Nearly three-quarters of commercial banks surveyed by the Federal Reserve Board cited the lack of demand for single-family loans by creditworthy borrowers as the major factor for the slow pace of mortgage lending.
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The July survey of senior loan officers released Monday afternoon confirms that lending standards on residential loans remained tight over the past three months. Only four of the 55 banks in the survey indicated any easing and three tightened their standards.
But 44 of the banks reported they expect originations in the second half would be unchanged or lower compared to the first half.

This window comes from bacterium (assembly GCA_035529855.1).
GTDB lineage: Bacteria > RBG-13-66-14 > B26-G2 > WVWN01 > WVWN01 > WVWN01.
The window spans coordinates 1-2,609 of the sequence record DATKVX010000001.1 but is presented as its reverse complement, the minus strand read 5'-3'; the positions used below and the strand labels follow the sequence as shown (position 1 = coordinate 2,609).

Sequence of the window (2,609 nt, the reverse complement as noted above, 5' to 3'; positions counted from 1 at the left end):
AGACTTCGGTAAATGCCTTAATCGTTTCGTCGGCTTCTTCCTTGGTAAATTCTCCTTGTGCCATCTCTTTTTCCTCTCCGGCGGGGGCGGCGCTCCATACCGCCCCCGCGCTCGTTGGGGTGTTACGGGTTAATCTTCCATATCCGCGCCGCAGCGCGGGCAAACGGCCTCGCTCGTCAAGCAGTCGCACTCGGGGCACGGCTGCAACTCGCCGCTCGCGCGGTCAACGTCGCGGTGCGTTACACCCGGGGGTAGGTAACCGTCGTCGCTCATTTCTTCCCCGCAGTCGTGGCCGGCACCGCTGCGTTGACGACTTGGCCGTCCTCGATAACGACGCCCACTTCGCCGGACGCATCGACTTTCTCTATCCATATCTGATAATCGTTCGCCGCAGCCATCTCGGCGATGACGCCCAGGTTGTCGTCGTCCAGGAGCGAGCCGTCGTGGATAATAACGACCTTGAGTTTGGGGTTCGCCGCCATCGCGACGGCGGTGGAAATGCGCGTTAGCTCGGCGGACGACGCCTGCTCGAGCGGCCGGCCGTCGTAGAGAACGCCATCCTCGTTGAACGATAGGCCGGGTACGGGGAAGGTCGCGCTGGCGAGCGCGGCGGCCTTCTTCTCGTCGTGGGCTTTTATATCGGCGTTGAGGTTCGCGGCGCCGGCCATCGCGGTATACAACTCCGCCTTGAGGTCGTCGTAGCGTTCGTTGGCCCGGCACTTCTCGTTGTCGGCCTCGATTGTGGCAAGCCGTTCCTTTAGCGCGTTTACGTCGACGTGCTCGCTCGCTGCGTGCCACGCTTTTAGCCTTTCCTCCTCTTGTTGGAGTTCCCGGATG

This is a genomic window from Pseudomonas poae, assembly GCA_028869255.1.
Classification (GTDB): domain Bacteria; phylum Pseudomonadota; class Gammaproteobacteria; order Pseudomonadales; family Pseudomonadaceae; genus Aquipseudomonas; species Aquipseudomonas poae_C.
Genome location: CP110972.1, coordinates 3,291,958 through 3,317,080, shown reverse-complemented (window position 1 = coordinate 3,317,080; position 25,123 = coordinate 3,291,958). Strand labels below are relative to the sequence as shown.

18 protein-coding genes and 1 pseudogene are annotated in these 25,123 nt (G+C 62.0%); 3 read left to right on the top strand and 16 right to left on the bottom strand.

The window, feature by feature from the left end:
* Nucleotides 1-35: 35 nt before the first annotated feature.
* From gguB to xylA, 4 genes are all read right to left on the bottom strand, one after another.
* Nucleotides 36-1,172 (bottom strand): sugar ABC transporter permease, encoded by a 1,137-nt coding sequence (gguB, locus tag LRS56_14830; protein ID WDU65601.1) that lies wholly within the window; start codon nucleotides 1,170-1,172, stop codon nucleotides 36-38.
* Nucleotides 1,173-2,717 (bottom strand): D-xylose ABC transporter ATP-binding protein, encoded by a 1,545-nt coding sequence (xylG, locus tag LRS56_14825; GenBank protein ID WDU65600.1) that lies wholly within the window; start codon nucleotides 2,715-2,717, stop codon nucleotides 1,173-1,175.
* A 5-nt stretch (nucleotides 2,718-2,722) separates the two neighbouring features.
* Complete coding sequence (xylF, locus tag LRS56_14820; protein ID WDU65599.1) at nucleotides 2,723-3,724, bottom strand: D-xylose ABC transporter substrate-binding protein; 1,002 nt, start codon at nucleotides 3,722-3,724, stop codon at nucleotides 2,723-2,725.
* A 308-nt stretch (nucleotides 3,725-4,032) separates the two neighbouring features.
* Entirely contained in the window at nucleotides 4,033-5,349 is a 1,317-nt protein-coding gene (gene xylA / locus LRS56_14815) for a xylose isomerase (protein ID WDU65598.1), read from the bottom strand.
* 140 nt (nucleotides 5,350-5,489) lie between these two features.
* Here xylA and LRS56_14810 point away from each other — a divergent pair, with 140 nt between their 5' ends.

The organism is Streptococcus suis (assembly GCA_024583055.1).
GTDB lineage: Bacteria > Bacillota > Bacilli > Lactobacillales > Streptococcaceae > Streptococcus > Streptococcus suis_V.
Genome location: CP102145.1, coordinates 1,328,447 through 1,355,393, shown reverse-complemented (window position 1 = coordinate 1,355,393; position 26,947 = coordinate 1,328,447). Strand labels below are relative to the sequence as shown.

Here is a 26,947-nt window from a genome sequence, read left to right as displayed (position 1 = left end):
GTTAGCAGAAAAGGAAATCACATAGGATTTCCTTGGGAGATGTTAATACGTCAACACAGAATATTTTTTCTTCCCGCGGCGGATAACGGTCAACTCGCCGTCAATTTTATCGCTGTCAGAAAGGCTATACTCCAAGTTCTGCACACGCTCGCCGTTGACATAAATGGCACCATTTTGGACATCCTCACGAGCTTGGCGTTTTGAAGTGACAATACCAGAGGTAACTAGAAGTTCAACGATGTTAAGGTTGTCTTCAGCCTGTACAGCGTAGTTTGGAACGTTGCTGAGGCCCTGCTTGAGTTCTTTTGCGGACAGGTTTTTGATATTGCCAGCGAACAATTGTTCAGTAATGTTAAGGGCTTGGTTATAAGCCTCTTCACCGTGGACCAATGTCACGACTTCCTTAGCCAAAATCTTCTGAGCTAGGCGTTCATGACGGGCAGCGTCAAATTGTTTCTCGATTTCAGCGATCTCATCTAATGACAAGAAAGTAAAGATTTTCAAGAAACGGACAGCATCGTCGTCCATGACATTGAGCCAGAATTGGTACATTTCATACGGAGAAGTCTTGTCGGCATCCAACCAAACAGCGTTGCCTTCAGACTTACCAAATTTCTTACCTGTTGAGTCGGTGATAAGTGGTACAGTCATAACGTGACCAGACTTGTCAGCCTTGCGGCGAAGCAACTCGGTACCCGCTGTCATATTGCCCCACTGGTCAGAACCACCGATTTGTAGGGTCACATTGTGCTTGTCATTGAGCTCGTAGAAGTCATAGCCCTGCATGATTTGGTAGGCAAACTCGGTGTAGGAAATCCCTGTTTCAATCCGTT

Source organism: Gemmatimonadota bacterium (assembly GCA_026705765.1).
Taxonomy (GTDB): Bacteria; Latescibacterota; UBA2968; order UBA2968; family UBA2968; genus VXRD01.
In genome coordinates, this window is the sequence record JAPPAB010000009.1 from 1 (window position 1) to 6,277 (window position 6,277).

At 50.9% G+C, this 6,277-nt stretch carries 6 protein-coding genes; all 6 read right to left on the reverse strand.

The loan officers largely dismissed suggestions by Fed surveyors that the risks associated with mortgage lending or the lack of a secondary market for non-conforming loans was holding up production.
Only three of the 44 banks expressed concerns that a pending reduction in the maximum loan limit to $625,500 is a “very important” factor in their origination forecast.
However, over 90% of the 44 banks cited downbeat forecasts for the economy and housing prices as the major reason for their outlook.
“All of the respondents…cited reduced or unchanged demand from creditworthy borrowers and almost all of these respondents also pointed to unfavorable or uncertain forecasts for the broad economy and for house prices,” the Fed survey says.
Twelve of the 44 banks also cited increased concerns about legislative, supervisory and accounting changes as being “very important” in shaping their origination forecast.
(The banks had to submit their survey responses by July 26 before the stock market tumble during the first week of August.)
Daily Briefing | Monday, August 15, 2011
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